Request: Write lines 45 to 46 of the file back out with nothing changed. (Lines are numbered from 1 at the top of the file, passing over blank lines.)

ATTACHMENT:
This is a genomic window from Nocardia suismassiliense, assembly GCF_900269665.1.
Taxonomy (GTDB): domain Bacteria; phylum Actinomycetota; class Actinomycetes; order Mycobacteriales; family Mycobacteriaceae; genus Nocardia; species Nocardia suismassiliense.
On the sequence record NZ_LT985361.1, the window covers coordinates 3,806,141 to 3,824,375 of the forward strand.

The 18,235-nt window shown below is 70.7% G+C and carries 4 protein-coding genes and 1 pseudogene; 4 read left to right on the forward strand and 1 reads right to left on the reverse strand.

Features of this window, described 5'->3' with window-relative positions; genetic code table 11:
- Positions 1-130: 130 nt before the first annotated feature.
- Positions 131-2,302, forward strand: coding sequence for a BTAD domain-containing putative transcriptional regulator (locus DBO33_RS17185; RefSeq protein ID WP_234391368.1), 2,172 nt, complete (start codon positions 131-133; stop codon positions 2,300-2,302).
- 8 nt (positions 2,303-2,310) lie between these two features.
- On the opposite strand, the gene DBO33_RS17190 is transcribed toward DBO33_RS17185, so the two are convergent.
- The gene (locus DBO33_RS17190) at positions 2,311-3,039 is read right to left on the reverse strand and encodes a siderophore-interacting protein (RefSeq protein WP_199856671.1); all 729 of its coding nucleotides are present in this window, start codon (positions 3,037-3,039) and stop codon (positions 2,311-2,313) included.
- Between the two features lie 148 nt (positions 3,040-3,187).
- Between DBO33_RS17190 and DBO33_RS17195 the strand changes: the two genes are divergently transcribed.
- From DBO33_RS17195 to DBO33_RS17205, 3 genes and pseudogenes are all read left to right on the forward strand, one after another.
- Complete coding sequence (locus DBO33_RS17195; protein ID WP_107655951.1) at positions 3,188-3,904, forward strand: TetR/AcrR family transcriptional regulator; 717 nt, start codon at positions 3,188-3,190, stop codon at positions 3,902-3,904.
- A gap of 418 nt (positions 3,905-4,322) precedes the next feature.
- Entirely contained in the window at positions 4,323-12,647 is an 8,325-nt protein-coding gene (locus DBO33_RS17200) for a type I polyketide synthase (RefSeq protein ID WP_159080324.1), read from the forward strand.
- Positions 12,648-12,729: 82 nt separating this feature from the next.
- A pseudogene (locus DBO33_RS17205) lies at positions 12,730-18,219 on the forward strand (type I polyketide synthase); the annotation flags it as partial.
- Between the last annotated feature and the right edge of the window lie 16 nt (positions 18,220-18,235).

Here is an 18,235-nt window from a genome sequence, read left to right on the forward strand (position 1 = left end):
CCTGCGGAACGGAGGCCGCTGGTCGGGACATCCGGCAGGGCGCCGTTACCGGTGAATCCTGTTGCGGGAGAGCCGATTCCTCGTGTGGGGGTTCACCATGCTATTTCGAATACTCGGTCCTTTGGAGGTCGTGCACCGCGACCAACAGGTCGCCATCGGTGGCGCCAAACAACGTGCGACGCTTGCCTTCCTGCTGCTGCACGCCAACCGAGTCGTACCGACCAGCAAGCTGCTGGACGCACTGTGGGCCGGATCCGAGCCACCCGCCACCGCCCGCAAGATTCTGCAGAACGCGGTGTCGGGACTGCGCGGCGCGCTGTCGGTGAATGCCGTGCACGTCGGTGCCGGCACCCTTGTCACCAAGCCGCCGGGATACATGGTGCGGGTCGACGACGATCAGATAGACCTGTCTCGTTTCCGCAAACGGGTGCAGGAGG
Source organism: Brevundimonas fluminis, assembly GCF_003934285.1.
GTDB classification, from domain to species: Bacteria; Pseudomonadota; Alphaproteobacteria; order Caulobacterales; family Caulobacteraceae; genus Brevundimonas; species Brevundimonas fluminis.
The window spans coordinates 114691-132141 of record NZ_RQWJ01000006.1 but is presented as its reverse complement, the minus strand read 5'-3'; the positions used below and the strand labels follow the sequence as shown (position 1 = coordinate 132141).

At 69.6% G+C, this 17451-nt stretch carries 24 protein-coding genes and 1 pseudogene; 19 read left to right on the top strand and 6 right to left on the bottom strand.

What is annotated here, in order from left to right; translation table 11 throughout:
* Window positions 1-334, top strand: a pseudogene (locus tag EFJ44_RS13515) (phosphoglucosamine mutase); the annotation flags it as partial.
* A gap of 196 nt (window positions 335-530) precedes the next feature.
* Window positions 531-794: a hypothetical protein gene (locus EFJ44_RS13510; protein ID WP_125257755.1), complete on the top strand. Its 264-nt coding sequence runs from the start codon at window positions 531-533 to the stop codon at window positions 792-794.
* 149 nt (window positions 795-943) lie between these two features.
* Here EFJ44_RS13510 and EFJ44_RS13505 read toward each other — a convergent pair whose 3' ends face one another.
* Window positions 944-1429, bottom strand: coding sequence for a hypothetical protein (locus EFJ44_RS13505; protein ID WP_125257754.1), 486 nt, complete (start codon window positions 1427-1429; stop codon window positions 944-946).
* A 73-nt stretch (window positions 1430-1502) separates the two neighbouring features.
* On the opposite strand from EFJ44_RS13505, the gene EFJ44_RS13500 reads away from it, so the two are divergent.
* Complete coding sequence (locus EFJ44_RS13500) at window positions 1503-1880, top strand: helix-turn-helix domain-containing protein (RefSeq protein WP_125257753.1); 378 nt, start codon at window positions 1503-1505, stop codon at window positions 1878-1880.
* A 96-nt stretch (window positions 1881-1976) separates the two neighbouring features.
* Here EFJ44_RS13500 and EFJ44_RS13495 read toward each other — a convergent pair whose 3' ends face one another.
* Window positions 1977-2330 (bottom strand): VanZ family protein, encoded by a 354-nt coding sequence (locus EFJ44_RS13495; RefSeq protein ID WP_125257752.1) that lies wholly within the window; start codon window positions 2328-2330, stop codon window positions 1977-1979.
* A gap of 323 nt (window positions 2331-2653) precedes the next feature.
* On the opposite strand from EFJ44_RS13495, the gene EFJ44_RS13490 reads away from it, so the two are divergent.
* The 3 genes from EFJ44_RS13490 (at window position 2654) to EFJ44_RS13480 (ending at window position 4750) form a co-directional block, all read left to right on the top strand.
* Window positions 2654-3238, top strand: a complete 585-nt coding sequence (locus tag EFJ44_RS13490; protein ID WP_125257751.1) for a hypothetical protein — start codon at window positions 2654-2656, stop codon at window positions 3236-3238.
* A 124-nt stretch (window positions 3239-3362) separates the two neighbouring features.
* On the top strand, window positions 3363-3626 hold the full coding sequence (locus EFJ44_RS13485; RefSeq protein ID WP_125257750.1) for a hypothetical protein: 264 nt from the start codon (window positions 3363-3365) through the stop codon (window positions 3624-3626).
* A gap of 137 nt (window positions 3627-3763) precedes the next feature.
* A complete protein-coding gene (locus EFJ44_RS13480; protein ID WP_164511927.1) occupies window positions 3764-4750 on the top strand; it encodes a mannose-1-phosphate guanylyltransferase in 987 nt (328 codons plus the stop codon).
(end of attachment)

* A gap of 137 nt (window positions 3627-3763) precedes the next feature.
* A complete protein-coding gene (locus EFJ44_RS13480; protein ID WP_164511927.1) occupies window positions 3764-4750 on the top strand; it encodes a mannose-1-phosphate guanylyltransferase in 987 nt (328 codons plus the stop codon).